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The Flower Show

For the Love of Plants – October 2018

October 03, 2018

diamond icon Enews

leaf icon for the love of plants

enews for the love of plants oct 2018

Keep an eye out for the newest predator in town – the spotted lanternfly (Lycorma delicatula). This exotic pest is native to China, India, and Vietnam. It was first spotted in Berks County, Pennsylvania, in 2014, and has spread rapidly throughout the area. The spotted lanternfly feeds on more than 70 plants, including grapes, cherries, maples, and stone fruits, but the Ailanthus altissima, commonly known as the “Tree of Heaven,” is its preferred meal of choice.

People all over the five-county region are contacting PHS asking what they can do. If you have Ailanthus on your property, consider removing them, then treat the remaining “trap trees” with systemic insecticides. This will offer the best long-term solution.

If you find just a few lanternflies and would like to kill them without controlling Ailanthus, swatting or crushing them is advised. These bugs are leafhoppers, so they can be hard to catch. For large populations, two kinds of insecticides will kill spotted lanternfly adults. Contact insecticides will kill them with direct contact; systemic insecticides are absorbed by the tree and kill the insects feeding on it. Consult a certified pesticide applicator when in question.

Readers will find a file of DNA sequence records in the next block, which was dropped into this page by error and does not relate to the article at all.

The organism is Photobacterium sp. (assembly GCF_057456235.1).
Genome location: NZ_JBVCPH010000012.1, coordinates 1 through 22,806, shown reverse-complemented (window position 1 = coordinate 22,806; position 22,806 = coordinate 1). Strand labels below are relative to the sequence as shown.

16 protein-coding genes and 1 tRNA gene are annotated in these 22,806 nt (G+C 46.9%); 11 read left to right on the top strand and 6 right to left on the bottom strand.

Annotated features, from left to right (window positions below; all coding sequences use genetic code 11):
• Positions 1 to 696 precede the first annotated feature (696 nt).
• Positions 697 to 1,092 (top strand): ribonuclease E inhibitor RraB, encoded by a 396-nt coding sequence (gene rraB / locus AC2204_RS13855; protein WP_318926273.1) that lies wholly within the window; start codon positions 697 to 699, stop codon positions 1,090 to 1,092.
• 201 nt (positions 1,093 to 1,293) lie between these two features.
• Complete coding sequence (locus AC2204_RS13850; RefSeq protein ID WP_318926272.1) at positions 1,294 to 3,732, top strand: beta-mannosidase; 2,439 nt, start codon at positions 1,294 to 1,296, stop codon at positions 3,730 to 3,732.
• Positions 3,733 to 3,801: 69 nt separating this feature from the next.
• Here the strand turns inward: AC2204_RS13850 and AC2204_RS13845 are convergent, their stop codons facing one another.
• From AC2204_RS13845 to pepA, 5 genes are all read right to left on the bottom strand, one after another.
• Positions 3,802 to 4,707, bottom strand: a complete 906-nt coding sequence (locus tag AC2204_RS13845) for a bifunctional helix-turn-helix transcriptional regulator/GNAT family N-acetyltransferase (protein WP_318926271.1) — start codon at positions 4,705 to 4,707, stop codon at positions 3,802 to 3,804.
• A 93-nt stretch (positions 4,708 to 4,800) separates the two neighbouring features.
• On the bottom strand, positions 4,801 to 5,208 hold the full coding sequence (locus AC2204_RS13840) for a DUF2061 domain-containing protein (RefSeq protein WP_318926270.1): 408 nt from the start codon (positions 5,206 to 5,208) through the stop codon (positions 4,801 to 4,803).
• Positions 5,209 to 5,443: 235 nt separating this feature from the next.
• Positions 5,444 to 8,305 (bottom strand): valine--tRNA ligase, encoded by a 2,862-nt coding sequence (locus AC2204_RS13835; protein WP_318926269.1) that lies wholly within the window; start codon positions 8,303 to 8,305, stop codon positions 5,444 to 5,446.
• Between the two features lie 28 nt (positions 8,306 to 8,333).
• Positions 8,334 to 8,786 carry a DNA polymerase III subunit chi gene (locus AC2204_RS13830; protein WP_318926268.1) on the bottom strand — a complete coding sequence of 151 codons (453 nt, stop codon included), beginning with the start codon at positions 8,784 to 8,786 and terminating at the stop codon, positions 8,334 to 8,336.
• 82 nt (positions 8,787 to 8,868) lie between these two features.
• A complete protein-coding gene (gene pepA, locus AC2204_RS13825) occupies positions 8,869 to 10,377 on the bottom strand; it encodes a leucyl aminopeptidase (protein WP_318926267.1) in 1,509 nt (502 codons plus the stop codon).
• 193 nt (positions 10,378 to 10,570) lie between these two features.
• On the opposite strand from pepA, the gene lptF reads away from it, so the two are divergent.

Pennsylvania’s Secretary of Agriculture, Russell Redding, has estimated that the spotted lanternfly infestation could result in the loss of as much as $18 billion in agricultural revenue. Governor Tom Wolf has placed 13 counties around and including the Philadelphia area under quarantine, a move designed to stop the pest from spreading any further. It may already be too late; the spotted lanternfly has already been spotted in one county in Delaware, three in New Jersey, and two in New York.

Egg masses are laid during the fall and early winter and appear as one- to two-inch-long gray mud smears with 30 to 50 brown eggs underneath. This time of year, the egg masses turn dark brown and appear cracked and scaly. Egg masses are laid on any hard surface, including cars and firewood. Always check these surfaces before traveling outside the quarantine area.

Follow these Instructions from the Pennsylvania Department of Agriculture if you discover eggs or the spotted lanternfly: 

If you see egg masses: Scrape them off, double bag them and throw them away. You can also place the eggs in alcohol or hand sanitizer to kill them. Please report all destroyed egg masses to the Pennsylvania Department of Agriculture.

Collect a specimen: Specimens of any life stage can be turned in to the Pennsylvania Department of Agriculture’s Entomology lab for verification. Submit samples with the Entomology Program Sample Submission Form

Take a picture: A photograph of any life stage (including egg masses) can be submitted to [email protected] 

Report a site: If you can’t take a specimen or photograph, call the spotted lanternfly hotline at 1.888.4BAD.FLY (1.888.422.3359) with information regarding your sighting.